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J2EE pathfinder: Filtering with Java Servlets 2.4
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What are Servlet filters?
The Servlet filter architecture
Implementing a Servlet filter
The many uses of filters
Fitting filters into an MVC architecture
About the author
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Viewing, extracting, and manipulating HTTP data with Servlet filters

Level: Intermediate

Kyle Gabhart ( with Java Servlets 2.4)
Consultant, Gabhart Communications
27 Jan 2004

Column iconThe Servlet API has long been the cornerstone of enterprise application development, but Servlet filters are a relatively new addition to the J2EE family. In this final article in the J2EE pathfinder series, author Kyle Gabhart introduces you to the Servlet filter architecture, defines the many uses of filters, and walks you through the three steps of a typical filter implementation. He also spills the beans on some of the exciting changes you can expect from the just-released Java Servlet 2.4 specification.

Servlet filters are pluggable Web components that allow us to implement pre-processing and post-processing logic in our Web applications. Filters support the basic request processing facilities of servlets and JSP pages, such as logging, performance, security, session-handling, XSLT transformation, and more. First released with the Java Servlet 2.3 specification, filters have seen a serious upgrade with the recently finalized 2.4 specification. In this final installment of the J2EE pathfinder series, I'll introduce you to the basics of Servlet filters -- such as the overall architecture design, implementation details, and typical uses in a J2EE Web application -- and also get the jump on some of the extended functionality you can expect from the newest Servlet specification.

What are Servlet filters?
Servlet filters are small Web components that intercept requests and responses to view, extract, or in some way manipulate the data that is being exchanged between client and server. Filters are Web components that typically encapsulate some functionality that, while important, is not central to processing the client request or sending a response. Typical examples include logging data about the request or response, processing security protocols, managing session attributes, and more. Filters provide a modular, object-oriented mechanism for encapsulating common tasks into pluggable components that are declared via a configuration file and processed dynamically.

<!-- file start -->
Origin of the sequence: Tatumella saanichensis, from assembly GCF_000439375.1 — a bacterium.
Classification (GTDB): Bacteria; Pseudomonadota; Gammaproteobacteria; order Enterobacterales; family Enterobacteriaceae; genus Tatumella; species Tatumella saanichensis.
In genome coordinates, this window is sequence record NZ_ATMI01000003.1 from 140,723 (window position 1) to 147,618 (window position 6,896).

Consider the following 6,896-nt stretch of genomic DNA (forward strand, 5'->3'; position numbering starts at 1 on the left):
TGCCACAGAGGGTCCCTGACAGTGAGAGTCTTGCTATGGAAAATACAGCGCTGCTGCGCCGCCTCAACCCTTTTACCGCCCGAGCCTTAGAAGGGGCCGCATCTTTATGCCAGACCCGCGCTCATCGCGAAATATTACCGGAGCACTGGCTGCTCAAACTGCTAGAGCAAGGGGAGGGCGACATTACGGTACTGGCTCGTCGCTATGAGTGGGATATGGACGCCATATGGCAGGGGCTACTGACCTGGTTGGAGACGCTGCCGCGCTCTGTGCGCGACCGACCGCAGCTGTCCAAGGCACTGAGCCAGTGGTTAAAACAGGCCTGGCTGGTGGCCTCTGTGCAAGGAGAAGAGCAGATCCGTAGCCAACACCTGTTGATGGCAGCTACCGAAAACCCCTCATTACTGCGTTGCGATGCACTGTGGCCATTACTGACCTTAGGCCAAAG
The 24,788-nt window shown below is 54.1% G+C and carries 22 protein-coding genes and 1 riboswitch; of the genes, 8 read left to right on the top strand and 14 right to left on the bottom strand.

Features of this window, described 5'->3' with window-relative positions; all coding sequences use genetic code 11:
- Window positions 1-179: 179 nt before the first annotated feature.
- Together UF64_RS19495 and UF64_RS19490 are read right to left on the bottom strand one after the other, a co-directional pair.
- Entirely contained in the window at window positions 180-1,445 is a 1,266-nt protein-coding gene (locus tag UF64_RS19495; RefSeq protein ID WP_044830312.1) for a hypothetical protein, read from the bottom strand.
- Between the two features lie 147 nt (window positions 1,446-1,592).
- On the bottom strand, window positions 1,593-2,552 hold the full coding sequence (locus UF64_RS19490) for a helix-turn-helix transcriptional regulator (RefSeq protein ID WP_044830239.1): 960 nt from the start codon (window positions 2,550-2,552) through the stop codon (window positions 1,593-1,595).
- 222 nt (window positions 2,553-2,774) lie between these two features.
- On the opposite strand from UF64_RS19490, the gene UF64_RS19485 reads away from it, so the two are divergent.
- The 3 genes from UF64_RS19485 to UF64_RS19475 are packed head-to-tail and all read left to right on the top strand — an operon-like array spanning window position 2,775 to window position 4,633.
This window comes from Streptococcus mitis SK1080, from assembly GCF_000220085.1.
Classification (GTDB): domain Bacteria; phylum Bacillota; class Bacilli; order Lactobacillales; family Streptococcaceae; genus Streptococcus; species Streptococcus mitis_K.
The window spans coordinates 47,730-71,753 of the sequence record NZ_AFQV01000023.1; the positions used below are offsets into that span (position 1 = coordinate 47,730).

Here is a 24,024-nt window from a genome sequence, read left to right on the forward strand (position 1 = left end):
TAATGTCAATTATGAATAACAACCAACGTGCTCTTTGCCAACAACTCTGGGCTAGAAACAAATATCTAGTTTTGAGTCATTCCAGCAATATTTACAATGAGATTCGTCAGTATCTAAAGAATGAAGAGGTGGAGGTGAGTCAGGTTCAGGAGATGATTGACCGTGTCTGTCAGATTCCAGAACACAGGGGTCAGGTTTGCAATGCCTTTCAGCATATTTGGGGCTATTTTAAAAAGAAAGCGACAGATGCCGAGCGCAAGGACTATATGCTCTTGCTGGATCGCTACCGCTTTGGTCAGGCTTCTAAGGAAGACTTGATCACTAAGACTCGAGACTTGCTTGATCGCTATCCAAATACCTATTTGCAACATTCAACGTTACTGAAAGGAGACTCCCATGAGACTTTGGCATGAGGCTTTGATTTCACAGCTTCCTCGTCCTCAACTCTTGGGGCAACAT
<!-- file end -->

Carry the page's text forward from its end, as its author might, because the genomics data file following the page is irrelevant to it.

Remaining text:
Many elements combine in Servlet filters to make them unique, powerful, and modular Web components. Namely, Servlet filters are:

  • Declarative: Filters are declared via XML tags in the Web deployment descriptor (web.xml). This allows filters to be added and removed without touching any application code or JSP pages.

  • Dynamic: At runtime, filters are invoked by the Servlet container to intercept and process requests and responses.

  • Flexible: The application of filters to a Web processing environment is broad, covering many of the most common auxiliary's tasks such as logging and security. Filters are also flexible because they can be used to perform pre- and post-processing on calls directly from clients, as well as handling dispatched requests between Web components behind the firewall. Finally, filters can be chained together to provide required functionality.

  • Modular: By encapsulating application-processing logic into a single class file, filters define modular units that can be easily added to and removed from a request/response chain.

  • Portable: As with so many aspects of the Java platform, Servlet filters are portable across platforms and containers, further bolstering the modular and reusable qualities of Servlet filters.

  • Reusable: Thanks to the modular design of a filter's implementation class, and the declarative way that a filter is configured, filters can easily be used across projects and applications.

  • Transparent: The inclusion of a filter within a request/response chain is designed to supplement, but in no way replace, the core processing provided by a servlet or JSP page. Thus, filters can be added or removed as necessary without breaking the servlet or JSP page.

So, Servlet filters are modular, reusable components that are flexibly declared via a configuration file. Filters process incoming requests and outgoing responses dynamically and can be transparently added and removed without modifying application code. Finally, filters are independent of any platform or Servlet container, allowing them to be easily deployed in any compliant J2EE environment.

In the sections that follow, we will take a closer look at the overall design of the Servlet filter mechanism and the steps involved in implementing, configuring, and deploying filters. We'll also explore some of the practical uses of Servlet filters, and conclude with a brief look at the inclusion of Servlet filters within a Model-View-Controller architecture.

The Servlet filter architecture
As the name suggests, a Servlet filter is used to intercept an incoming request and/or outgoing response, and monitor, modify, or in some way process the stream of data that is passing through. Filters are self-contained, modular components that can be added to a request/response chain, or removed without affecting the other Web components in the application. Filters simply alter the runtime processing of requests and responses, and thus should not be tied directly into the Web application framework, except through well-defined standard interfaces within the Servlet API.